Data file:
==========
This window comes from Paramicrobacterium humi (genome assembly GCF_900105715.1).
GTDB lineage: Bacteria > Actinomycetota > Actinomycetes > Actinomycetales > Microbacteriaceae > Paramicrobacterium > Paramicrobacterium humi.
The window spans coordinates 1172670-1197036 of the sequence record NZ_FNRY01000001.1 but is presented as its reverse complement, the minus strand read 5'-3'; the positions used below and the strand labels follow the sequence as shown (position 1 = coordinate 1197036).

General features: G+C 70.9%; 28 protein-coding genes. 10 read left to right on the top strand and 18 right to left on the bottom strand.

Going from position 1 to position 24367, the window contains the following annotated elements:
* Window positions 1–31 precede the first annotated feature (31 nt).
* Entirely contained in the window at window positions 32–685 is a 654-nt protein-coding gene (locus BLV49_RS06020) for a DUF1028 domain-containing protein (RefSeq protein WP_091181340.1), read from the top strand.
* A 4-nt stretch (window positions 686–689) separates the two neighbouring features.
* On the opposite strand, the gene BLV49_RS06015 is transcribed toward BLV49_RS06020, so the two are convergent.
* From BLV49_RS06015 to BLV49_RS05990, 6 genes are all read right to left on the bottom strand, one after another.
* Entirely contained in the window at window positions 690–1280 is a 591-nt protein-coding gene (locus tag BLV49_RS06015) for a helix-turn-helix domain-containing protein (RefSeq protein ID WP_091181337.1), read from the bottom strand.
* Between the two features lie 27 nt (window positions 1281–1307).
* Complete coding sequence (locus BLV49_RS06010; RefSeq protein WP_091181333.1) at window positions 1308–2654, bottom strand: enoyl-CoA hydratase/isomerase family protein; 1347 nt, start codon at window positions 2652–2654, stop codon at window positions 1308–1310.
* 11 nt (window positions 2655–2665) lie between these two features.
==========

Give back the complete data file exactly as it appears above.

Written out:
This window comes from Paramicrobacterium humi (genome assembly GCF_900105715.1).
GTDB lineage: Bacteria > Actinomycetota > Actinomycetes > Actinomycetales > Microbacteriaceae > Paramicrobacterium > Paramicrobacterium humi.
The window spans coordinates 1172670-1197036 of the sequence record NZ_FNRY01000001.1 but is presented as its reverse complement, the minus strand read 5'-3'; the positions used below and the strand labels follow the sequence as shown (position 1 = coordinate 1197036).

General features: G+C 70.9%; 28 protein-coding genes. 10 read left to right on the top strand and 18 right to left on the bottom strand.

Going from position 1 to position 24367, the window contains the following annotated elements:
* Window positions 1–31 precede the first annotated feature (31 nt).
* Entirely contained in the window at window positions 32–685 is a 654-nt protein-coding gene (locus BLV49_RS06020) for a DUF1028 domain-containing protein (RefSeq protein WP_091181340.1), read from the top strand.
* A 4-nt stretch (window positions 686–689) separates the two neighbouring features.
* On the opposite strand, the gene BLV49_RS06015 is transcribed toward BLV49_RS06020, so the two are convergent.
* From BLV49_RS06015 to BLV49_RS05990, 6 genes are all read right to left on the bottom strand, one after another.
* Entirely contained in the window at window positions 690–1280 is a 591-nt protein-coding gene (locus tag BLV49_RS06015) for a helix-turn-helix domain-containing protein (RefSeq protein ID WP_091181337.1), read from the bottom strand.
* Between the two features lie 27 nt (window positions 1281–1307).
* Complete coding sequence (locus BLV49_RS06010; RefSeq protein WP_091181333.1) at window positions 1308–2654, bottom strand: enoyl-CoA hydratase/isomerase family protein; 1347 nt, start codon at window positions 2652–2654, stop codon at window positions 1308–1310.
* 11 nt (window positions 2655–2665) lie between these two features.